A mystery writer, audiobook reviewer and Audies judge. Ellen is currently the program chair of Sisters in Crime-NY and has published two crime short stories: Crossing the Line (Family Matters); Taking the Brooklyn Bridge Back (Where Crime Never Sleeps).

Opening Doors Beyond the Binary

In Our Time

The 57 Bus

In my work with library staff working to improve their reference interviewing skills, I regularly need to provide coaching to those who persistently (and inadvertently) shut down clients by offering them either/or options instead of open-ended questions. This binary view of possibilities is endemic in our culture as well: The person before us can identify themselves as this or that, black or white, straight or gay, right or wrong. In fact, identities match spectra, rather than simply opposite points, and allowing ourselves the opportunity to become aware of realities that go beyond what we already imagine as likely, or even possible, enlarges our own world as well as admitting more variety into it.

The 57 BusAn increasing number of authors address this concern, and many of these books are coming to audio format with successful performances. To be successful in this regard, narrators must be sensitive to the fact that humanity is much broader than a binary, and win listeners to greater possibilities through careful interpretation in their performances.

Among recent audiobooks that demonstrate such wider realities, Robin Miles’s reading of journalist Dashka Slater’s THE 57 BUS: A True Story of Two Teenagers and the Crime that Changed Their Lives is a fine example. There are surface-level elements in this account that clearly spotlight neither/nor, such as the crime victim’s identity as genderqueer. There are more subtle aspects, too, including the true reason behind the perpetrator becoming presumptively identified with a hate crime when, in fact, hate did not inform his motivation. Miles, for her part, does not add a fictional layer to Slater’s carefully balanced reporting by presuming character voices. Instead, she allows each and all sides to be heard unweighted, leaving the listener to consider all the mitigating points along the spectrum of gender identity, class, and racial histories. Read more…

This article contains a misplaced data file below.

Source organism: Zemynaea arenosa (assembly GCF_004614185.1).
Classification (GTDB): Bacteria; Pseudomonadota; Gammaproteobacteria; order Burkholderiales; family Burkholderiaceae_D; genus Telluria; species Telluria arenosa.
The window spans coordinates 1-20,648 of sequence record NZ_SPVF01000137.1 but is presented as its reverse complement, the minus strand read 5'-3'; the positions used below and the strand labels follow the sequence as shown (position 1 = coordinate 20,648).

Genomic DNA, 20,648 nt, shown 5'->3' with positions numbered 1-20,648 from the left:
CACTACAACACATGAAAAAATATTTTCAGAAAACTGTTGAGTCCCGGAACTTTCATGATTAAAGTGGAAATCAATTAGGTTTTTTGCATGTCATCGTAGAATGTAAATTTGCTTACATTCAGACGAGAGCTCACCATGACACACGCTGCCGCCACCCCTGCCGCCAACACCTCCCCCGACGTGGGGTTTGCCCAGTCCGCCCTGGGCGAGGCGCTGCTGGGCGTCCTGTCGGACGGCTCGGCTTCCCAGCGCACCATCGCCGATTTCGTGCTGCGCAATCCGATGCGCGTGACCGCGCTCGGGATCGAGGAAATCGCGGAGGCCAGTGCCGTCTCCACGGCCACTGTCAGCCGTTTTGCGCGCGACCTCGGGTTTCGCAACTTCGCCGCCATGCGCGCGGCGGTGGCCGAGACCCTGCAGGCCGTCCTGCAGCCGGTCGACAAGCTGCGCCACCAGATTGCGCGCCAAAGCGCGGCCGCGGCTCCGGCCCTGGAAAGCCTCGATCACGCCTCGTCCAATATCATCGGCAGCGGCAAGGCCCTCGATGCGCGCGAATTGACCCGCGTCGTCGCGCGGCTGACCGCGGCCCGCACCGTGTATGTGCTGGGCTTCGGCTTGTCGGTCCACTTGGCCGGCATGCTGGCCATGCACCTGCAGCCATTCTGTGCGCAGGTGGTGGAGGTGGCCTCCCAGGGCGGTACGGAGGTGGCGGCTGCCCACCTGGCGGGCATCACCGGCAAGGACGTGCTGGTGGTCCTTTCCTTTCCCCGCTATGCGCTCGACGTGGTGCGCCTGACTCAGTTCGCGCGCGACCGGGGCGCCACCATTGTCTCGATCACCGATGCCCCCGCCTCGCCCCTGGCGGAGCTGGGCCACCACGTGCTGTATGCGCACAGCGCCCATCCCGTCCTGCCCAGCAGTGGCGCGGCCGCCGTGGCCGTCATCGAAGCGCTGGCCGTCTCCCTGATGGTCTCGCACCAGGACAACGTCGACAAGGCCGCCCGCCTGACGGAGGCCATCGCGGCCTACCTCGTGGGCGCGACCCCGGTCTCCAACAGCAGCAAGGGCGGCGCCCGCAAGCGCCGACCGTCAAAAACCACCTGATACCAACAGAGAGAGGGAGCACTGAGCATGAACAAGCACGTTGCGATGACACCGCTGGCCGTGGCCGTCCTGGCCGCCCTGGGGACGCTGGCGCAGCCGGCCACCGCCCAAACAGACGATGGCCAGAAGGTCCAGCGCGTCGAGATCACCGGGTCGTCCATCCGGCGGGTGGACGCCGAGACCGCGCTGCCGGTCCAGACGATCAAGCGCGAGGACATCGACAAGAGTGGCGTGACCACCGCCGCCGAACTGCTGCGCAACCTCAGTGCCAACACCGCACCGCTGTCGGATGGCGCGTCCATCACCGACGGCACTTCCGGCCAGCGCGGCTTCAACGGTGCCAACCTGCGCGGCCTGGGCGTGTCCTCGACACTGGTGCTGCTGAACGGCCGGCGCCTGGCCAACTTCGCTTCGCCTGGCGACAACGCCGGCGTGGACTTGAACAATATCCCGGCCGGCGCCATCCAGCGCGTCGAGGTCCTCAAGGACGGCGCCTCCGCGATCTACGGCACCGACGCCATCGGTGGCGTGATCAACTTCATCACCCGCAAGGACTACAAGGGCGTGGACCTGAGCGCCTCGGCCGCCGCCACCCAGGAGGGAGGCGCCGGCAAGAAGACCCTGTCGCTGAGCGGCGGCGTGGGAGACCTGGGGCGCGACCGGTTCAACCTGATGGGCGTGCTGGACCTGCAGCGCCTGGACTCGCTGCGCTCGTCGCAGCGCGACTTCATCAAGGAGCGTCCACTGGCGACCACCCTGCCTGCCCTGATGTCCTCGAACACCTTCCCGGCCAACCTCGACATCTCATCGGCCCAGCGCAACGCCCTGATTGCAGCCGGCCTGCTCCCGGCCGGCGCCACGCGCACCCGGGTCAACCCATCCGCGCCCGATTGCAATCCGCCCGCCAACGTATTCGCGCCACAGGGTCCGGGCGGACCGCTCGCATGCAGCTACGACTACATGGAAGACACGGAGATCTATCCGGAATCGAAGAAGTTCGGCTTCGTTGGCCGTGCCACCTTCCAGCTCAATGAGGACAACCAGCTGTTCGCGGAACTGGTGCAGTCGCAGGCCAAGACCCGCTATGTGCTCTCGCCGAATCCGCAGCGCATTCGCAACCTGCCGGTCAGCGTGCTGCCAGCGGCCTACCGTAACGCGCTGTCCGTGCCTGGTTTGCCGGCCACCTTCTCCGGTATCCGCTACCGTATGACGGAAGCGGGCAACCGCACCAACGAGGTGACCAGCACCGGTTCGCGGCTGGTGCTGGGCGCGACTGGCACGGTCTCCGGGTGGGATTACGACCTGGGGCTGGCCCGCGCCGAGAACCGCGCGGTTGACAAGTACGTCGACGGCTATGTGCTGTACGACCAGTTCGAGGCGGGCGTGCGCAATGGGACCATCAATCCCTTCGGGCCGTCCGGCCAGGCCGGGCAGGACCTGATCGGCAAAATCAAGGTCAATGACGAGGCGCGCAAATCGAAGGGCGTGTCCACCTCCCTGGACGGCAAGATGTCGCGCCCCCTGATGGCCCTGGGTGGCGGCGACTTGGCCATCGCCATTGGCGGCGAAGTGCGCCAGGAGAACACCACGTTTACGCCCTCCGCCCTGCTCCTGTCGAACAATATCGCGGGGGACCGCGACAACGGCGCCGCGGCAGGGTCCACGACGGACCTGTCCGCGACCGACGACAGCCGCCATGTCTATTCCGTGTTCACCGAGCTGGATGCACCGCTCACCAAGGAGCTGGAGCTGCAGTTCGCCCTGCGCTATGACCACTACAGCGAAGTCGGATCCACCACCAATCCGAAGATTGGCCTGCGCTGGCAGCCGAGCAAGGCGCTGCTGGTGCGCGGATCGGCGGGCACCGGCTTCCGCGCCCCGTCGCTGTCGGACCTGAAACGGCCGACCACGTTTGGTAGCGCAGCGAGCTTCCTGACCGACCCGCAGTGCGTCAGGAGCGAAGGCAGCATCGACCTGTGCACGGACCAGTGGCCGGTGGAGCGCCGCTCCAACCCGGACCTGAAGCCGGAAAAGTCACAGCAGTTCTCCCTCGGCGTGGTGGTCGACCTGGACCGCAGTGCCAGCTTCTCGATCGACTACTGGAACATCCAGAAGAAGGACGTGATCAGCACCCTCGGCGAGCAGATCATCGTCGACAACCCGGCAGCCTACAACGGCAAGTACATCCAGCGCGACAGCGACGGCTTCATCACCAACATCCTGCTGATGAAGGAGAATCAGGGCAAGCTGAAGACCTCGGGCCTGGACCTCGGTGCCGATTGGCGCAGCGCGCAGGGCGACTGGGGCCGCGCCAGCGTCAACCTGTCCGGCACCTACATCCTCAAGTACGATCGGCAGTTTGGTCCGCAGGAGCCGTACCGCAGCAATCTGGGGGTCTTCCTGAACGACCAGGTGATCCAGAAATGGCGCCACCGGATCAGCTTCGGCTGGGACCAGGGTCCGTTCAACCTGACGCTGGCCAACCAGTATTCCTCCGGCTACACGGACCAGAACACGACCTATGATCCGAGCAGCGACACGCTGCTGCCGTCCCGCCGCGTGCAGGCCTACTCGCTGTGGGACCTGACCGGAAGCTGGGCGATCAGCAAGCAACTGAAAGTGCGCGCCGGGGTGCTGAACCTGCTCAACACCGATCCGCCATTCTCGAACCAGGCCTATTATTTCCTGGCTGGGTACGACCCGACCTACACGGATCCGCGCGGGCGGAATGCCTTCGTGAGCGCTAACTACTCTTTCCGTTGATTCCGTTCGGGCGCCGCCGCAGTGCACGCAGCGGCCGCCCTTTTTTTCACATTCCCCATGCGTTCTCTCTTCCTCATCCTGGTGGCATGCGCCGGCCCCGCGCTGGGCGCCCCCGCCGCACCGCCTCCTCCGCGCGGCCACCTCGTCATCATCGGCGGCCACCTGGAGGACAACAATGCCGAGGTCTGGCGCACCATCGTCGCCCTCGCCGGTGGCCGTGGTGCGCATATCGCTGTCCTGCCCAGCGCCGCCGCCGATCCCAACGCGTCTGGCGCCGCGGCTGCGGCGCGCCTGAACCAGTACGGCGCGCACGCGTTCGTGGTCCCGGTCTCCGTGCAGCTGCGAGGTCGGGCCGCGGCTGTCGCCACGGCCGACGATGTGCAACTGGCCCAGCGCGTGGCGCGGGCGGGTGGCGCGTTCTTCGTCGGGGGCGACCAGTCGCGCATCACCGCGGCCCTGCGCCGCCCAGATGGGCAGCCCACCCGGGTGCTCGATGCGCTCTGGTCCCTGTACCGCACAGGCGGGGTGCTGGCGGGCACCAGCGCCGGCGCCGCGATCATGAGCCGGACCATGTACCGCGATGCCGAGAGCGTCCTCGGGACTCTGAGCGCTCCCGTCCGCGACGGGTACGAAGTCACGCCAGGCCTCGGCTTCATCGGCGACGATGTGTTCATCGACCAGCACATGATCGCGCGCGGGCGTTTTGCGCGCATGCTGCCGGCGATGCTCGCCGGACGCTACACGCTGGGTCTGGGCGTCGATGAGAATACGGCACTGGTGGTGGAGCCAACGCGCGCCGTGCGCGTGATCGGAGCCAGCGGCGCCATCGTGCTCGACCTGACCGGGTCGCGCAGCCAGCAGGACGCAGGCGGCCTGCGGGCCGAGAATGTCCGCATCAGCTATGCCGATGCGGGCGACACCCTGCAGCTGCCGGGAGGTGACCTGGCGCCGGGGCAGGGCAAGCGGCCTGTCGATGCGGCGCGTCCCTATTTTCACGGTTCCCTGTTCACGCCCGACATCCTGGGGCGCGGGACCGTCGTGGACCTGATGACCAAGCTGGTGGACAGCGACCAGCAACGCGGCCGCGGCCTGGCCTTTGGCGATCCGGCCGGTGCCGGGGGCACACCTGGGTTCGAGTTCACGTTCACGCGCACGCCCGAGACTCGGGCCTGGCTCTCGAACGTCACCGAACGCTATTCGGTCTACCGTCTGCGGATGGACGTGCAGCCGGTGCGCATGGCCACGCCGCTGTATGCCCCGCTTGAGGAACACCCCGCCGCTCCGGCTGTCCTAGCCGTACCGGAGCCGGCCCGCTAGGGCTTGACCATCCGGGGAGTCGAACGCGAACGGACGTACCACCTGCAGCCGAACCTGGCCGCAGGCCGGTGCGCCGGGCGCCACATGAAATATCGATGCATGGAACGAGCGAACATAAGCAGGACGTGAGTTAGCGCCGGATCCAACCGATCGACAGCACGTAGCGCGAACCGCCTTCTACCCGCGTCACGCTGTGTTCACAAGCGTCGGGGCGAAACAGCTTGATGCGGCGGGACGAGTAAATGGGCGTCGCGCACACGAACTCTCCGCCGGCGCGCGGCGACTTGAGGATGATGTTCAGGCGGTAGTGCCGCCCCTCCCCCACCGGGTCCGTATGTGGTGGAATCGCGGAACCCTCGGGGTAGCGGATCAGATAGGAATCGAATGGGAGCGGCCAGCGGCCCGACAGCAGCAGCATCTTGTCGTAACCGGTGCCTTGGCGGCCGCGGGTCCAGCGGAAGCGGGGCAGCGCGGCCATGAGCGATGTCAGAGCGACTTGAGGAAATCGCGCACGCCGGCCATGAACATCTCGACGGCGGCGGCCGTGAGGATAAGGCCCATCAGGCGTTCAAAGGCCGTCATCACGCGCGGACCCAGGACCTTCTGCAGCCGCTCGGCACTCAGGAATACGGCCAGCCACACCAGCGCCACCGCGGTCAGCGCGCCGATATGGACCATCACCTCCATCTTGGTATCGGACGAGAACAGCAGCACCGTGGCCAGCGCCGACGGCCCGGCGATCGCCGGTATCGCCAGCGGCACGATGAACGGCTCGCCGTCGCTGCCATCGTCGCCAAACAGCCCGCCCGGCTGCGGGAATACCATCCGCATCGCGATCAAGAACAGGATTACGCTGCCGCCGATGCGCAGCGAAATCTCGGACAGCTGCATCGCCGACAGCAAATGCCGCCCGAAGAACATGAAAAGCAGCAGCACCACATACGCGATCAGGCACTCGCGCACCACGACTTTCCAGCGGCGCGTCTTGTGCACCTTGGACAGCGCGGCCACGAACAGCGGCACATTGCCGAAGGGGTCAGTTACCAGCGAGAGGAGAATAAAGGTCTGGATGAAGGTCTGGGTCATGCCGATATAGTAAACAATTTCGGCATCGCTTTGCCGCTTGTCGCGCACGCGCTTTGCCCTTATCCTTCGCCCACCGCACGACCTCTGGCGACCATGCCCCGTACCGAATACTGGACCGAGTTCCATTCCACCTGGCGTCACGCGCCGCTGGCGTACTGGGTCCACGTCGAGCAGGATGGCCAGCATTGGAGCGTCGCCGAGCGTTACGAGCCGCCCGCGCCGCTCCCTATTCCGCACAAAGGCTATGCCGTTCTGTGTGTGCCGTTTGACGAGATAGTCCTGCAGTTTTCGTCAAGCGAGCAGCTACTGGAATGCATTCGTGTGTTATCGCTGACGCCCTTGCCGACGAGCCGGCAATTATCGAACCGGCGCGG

Francisca Goldsmith
Francisca Goldsmith has worked with teens, collections, and administering branch services in public, school, and academic libraries in the U.S. and Canada. Connecting communities to information and supporting new Americans in learning both language and culture are her passions. To those ends, she’s worked with audiobooks and listeners for the past 20 years.